The words of Erwin Schrödinger (ca. 1887–1961):
The world extended in space and time is but our representation.
Animated physics is about programming computer animations based on the laws of physics. Gravity is probably one of the easiest and most fun computer animations to work on. Set a bunch of objects in motion and see what happens. Maybe add in a size for the objects and get some crashes, or add some walls and see these things bounce around.
In his Autobiographical Notes in 1949, Einstein wrote of the special theory:
It is striking that the theory introduces two kinds of physical things, i.e., (1) measuring rods and clocks, and (2) all other things, e.g., the electromagnetic field, the material point, etc.
Animated physics uses fixed grids and fixed time steps, similar to frames in a movie. For any number of objects, we display the objects where they are, calculate where they will get to based on their properties and display a new frame. For each object, we assign a name, a location, and location in the prior frame. From there we add in what is needed. Perhaps a mass, perhaps a charge, maybe both or more. Animate this based on the laws of physics and watch what happens.
Time, Motion and a Deterministic World
Conventional modern physics has a basis in equations of motion to model the particles and forces of matter and energy. These equations tell you where a particle is (or in the case of Quantum Mechanics, the probability of a particle being somewhere) at a particular time. For example, The equation of an ellipse is used to show the orbit of a planet. Plug in the time and out comes the exact location of the planet.
The difficulty with using equations to describe motion was first laid out in a paradox by Greek philosopher Zeno of Elea (ca. 490–430 BC) as Aristotle (ca. 384–322 BC) recounts:
In a race, the quickest runner can never overtake the slowest, since the pursuer must first reach the point whence the pursued started, so that the slower must always hold a lead.
You can never get anywhere because in half the time you will only be half way there. The paradox highlights the notion that the concepts of time and motion are never properly and completely defined.
In addition to the time and motion paradox, is the problem of a deterministic world. Is everything that happens in the future, pre-determined by what has happened in the past? The exact nature of mathematical equations leads to the conclusion that either the world is deterministic, or probabilities must be introduced (as in quantum physics). “Does God play dice?”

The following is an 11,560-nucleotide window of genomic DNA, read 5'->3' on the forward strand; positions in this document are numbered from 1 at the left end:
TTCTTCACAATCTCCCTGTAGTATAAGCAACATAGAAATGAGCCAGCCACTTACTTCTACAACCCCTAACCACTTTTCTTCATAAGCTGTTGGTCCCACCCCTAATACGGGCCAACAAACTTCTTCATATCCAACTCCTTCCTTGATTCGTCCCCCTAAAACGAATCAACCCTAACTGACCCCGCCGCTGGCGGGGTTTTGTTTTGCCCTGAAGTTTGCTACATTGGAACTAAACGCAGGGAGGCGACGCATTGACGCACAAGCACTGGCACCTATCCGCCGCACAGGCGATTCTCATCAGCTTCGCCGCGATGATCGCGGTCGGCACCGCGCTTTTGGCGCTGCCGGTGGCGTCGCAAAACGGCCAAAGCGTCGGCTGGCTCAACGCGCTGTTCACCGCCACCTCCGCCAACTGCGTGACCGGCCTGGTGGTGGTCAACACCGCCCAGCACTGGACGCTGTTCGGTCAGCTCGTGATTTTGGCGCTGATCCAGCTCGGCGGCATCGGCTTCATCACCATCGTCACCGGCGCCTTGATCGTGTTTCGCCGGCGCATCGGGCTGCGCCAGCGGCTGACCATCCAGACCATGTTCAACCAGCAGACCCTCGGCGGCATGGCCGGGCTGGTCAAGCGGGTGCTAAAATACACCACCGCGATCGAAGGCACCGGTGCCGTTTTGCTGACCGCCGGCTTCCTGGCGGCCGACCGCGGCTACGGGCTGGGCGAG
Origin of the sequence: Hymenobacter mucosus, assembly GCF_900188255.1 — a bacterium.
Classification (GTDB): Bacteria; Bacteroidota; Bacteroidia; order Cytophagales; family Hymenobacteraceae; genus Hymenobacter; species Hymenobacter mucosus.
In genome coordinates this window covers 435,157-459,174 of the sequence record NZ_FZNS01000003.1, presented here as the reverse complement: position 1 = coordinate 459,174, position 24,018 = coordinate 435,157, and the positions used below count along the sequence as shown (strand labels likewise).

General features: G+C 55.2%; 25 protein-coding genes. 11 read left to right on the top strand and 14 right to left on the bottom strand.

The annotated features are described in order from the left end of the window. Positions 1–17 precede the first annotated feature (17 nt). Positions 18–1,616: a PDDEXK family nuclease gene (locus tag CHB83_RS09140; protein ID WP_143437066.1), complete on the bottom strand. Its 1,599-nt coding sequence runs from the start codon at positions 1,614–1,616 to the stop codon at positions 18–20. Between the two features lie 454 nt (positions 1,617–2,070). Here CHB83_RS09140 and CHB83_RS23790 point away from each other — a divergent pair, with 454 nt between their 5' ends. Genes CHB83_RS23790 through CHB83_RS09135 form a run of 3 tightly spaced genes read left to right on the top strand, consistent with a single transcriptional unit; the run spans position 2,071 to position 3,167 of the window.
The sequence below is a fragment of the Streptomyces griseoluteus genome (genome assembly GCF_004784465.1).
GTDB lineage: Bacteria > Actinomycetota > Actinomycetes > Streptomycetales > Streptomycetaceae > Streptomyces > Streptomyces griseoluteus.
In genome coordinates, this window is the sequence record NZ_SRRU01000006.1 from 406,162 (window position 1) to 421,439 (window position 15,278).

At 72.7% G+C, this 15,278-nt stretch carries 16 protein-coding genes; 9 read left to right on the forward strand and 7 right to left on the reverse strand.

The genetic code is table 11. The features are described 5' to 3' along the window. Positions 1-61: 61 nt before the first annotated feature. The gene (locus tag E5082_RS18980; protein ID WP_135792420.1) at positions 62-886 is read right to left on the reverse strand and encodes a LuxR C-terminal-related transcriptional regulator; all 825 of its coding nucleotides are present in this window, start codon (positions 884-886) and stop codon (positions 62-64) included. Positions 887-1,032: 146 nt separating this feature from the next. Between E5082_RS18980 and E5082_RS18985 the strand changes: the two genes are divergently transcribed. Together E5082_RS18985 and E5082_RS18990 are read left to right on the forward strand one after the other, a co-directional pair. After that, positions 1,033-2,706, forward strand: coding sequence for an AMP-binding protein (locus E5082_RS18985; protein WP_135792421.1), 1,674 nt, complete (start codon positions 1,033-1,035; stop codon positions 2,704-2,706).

Animated Physics is Different
Animated physics offers an alternative to the understanding of conventional modern quantum physics. Here we use a fixed grid and fixed time steps, similar to frames in a movie, to model the particles and forces of matter and energy. You must run the animation for a period of time find out where a particle is at that time. You are not allowed to change the time frame or grid spacing while an animation is running. The grid provides the standard rulers and clocks to measure the world. Distorted grids can be displayed within the grid, but the grid itself does not change. The animations are used to calculate behavior over time to better understand the world around you.
In animated physics you will never know exactly where things are. Your ability to determine the motion of particles is limited by the time and grid spacing you decided on before the animation is started. The world becomes increasingly “fuzzy” in an animated world as calculation errors caused by the selection of time and grid spacing start to accumulate. The world of animated physics is not deterministic. There is always a time and grid spacing smaller then the one you choose that could contain additional hidden variables.
The Scientific Method
In conventional modern physics, mathematical equations are deemed to be correct if they correctly predict what happens in experiments. New discoveries are made by correctly predicting the behavior of a system. In animated physics, the same scientific method of hypothesis, prediction, testing and analysis is used. Computer animations are deemed to be correct if they correctly predict the behavior of a system over time.